Yes, Poetry

Review: Compartments—Poems on Nature, Feminity, and Other Realms

Compartments: Poems on Nature, Femininity and Other Realms by Carol Smallwood

 

(Paper, $15, ISBN: 978-1-937-53600-8, LCCN: 2011912611, 146 pp, 6x9, August 2011, Anaphora Literary Press Anaphora Literary Press, 163 Lucas Rd., # I-2, Cochran, GA 31014)  http://www.amazon.com/Compartments-Poems-Nature-Femininity-Realms/dp/1937536009/ref=sr

    

Carol Smallwood’s poetry exposes the active inner life of a curious observer.  In her collection, “Compartments,” she reveals the mind and heart of a poet who knows how to unravel mysteries with sensory details and probing questions.  Structured forms, like the villanelle and the triolet, frame fluid topics.  Smallwood invites visitors to share her vision of her thoughts.  Elements of time and place ground the reader to a particular setting that allows access to the poems.  This poet likes to grasp at ordinary things, turning them around in her mind and then translating her ideas into strict lines that reveal truths about unknowable things.  This poet desires to know all, and to share her intimate vision with her readers.

For example, in the poem, “By the Barb Wire Fence,” Smallwood takes on the villanelle to corral the passing of time.  Lily, the protagonist, seeks refuge among the birds and bees, but not in some silly romantic sense.  On the contrary, she hides her tears, weakened by some weight of memory and regret, perhaps a gripping need for something permanent, but the recognition that nature doesn’t hold still.  One dominant image in the poem, a stone foundation, reveals a mystery.  The poet writes:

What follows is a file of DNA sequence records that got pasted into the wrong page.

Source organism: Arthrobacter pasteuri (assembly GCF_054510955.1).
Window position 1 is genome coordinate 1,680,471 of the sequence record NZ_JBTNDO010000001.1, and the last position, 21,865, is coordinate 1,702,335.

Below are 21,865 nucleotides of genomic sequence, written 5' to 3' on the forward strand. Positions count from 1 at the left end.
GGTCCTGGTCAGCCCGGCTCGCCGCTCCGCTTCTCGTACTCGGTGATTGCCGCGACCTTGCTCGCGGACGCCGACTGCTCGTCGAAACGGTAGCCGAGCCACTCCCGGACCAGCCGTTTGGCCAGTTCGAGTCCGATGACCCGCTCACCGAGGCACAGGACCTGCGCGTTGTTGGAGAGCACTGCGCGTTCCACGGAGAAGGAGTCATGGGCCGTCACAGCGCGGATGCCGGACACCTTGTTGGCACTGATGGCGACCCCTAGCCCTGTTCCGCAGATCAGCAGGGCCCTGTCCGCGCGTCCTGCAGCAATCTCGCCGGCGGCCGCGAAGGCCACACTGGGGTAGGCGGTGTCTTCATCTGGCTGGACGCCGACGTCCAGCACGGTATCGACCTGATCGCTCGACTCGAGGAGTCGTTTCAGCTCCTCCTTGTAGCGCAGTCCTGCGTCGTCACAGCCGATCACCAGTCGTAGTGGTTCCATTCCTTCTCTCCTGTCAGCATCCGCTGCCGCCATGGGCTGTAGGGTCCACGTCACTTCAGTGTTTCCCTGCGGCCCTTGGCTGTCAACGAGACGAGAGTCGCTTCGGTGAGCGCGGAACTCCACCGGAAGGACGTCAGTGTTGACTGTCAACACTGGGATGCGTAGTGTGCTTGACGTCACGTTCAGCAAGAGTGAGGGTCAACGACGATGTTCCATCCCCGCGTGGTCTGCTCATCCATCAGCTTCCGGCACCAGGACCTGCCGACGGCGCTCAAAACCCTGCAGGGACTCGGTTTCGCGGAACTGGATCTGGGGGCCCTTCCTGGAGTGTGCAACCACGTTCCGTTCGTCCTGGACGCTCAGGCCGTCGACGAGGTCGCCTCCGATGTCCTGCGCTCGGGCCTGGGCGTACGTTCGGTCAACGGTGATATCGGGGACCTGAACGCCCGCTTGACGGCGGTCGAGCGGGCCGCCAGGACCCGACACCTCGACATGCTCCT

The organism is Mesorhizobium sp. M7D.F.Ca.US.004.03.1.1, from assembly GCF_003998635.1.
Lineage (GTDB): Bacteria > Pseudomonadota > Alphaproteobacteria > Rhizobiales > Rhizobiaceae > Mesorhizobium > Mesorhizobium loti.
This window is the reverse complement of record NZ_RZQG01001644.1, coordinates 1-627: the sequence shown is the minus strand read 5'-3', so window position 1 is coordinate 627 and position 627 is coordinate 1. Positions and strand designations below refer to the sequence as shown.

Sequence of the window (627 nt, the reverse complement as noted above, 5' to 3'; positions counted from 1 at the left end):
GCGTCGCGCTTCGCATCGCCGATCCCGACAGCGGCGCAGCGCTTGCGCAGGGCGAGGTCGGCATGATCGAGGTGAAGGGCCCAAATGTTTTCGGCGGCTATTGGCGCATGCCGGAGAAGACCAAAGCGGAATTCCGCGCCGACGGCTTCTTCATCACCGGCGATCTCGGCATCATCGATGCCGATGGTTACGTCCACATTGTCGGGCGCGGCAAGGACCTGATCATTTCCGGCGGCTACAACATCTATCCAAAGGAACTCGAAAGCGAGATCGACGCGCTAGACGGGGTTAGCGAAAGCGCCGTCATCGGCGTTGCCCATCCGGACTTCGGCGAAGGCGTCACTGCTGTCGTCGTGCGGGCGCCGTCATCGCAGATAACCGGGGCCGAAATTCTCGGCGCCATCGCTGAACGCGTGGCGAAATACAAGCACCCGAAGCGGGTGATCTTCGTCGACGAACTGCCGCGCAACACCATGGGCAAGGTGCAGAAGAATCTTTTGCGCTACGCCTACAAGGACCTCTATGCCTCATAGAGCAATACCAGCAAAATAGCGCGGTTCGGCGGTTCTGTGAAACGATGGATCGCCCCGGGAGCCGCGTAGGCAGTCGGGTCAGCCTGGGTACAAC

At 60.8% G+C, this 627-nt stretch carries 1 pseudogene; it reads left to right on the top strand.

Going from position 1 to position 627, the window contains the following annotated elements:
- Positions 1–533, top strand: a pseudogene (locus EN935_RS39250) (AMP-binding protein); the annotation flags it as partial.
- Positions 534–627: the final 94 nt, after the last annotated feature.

Lily went where bees made blossoms fall,

near a stone foundation too old to recall.

 

Even the stone foundation shifts from an assumed place of permanence to a place unknown, an inner mystery, the awareness that nothing is fixed, not even our desires or intentions.  No one knows what the foundation once held up.   Yet, this place of decay holds life:   “bees make blossoms fall,” and “birds built nests without trepidation,” shifting scenes that allow the narrator to turn inward, to seek further refuge, near “the barbed wire fence.”

     The triplets within the villanelle create a context from which to describe the natural world, while the reframe and conclusion in the closing quatrain leave the reader in a setting of peace.  The center line in each triplet begins to reveal a conflict:  the narrator’s need to break from “obligation” and seek out an old tree in a quiet spot to “linger as the sun sank.”

     The rhythm of the poem echoes the rhythm of life, always moving but seeking pause.  “The Barbed Wire Fence” opens up a Pandora’s Box, a bundle of different meanings, each dependent on the reader’s own associations.  This reader sees a narrator, who appears trapped, yet the fence is down, she can run if she chooses, a breach in the enclosure allows her to leave, but she stays, and settles for a pause.  Why?  “Family obligations” that make her wonder how it all turned out this way?  Did she ever really have a choice? 

The poet writes:

Lily wiped her tears as the kids still small

returned from a game of interrogation

 

Explicit tears for implicit reasons, except for her close reference to “kids” as they come back from a game of questions that must seem difficult to answer.  Lily’s mission, “to see the oldest tree of all,” opens and closes the poem, as she resonates with her surroundings: